Holberton School students build different types of applications and systems on a variety of devices and operating systems. They learn low-level programming, web front-end, back-end, scripting, databases, mobile development, internet of things, artificial intelligence, reverse engineering, security, and more. While building their applications, they are in charge of everything from coding, testing, documenting, shipping, monitoring, scaling, being on call, etc. Many projects also include user interface and experience, communication, online marketing, community building, pitching, go-to market strategy and more.
Holberton students learn how to build a product, as well as how to understand and communicate with others.
Our project-based learning environment naturally pushes our students for better communication and to work as a team. In addition, our curriculum also includes projects that require them to pitch their idea, talk to users, talk to real-life software engineers, write technical articles, organize meetups, interact with industry peers through social and professional channels, etc.
Holberton School provides a two-year higher-education program made up of three different parts: 9 months of intense training on software engineering fundamentals, a 6-month internship, and 9 months of on-site or remote study in a specialization of your choice.
During the first 9 months, students are expected to spend as much time as possible together at the school. The rest of the curriculum is designed to be done remotely as students are working part-time or full-time at a company or on their own project / startup.
The goal of Holberton School is not to teach students a specific programming language or a specific framework, but to teach them problem solving so that they can be successful throughout their entire career. Students learn what they need to learn to accomplish objectives, including low-level and system programming, higher level programming, web and mobile development, system administration and operations, open-source, algorithms, reverse engineering, and more, as well as documentation, communication, and community building.
At Holberton School, students develop hundreds of minor to complex applications, scripts and systems, in many different languages, and on different devices, operating systems, and clouds. Here are a few examples of technical and non-technical projects:
Student projects are open-sourced online on the project host of their choice.
We encourage our students to spend as much time as possible together at school.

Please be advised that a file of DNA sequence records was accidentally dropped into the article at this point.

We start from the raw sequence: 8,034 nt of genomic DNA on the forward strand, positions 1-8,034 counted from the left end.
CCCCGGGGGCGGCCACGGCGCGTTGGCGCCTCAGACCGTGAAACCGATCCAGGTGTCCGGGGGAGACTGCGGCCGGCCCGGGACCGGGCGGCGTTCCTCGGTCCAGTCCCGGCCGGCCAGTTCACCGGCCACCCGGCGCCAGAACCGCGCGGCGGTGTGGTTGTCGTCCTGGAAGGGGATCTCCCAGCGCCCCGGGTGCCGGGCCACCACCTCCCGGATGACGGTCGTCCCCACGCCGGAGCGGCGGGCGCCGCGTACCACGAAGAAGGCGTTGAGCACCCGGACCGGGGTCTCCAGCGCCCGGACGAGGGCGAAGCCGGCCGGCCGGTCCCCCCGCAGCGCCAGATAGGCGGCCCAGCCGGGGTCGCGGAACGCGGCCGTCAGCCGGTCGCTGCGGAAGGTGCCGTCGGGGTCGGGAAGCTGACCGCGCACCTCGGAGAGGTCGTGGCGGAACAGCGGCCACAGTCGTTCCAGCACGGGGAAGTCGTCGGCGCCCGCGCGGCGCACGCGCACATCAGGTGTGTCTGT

Having a “physical” school provides our students the kind of social environment that is conducive to sustained engagement and learning. It’s easier to motivate yourself and focus if all of your friends are around you, doing the same thing and helping you when you are struggling.
The school is open to students seven days a week, and provides a collaborative environment for them to work any day they like.
Holberton School students regularly interact with established software engineers and industry leaders. Mentors help our students in many different ways: coaching, sharing their experience, collaborating with students, and much more. They come from both small and large companies such as Facebook, Google, Uber, Instagram, LinkedIn, Docker, IBM, Microsoft, etc.
Mentors also ensure that the curriculum stays up to date by creating their own exercises and projects.
At Holberton, we believe that people from every community and background should have the opportunity to become a software engineer. That is why we offer two options of paying for tuition:
Find out if you qualify for the ISA and use our tuition estimator to visualize how our ISA can affect your tuition favorably.
|No Upfront TuitionIncome Share Agreement (ISA)||Upfront Tuition|
|ELIGIBILITY:||US Citizen, US Permanent Resident, US non-immigrant work visa||Other Visas|
|ISA:||You will start paying the school once you make at least $40,000/year.||Not available|
|COST:||Your repayment is based on your income once you start working. If you repay less than the tuition amount in the 42 months of work, we will forgive the difference. You will pay up to $85,000, the maximum tuition amount.||You will pay the school before each year:
|FINAL COST:||See estimator below||$85,000|
As you hold a student visa, you can attend Holberton school. However, you do not qualify for our ISA.
Below, the breakdown of your upfront tuition:
Holberton does not sponsor student visas.
As a US citizen, a US permanent resident, or a holder of a US non-immigrant work visa*, you may qualify for our ISA reimbursement plan.
|Estimation||Annual Salary||ISA (17%/year)||Monthly Payment|
* Only a few nonimmigrant classifications allow you to obtain permission work in the USA without an employer having first filed a petition on your behalf. Such classifications may include: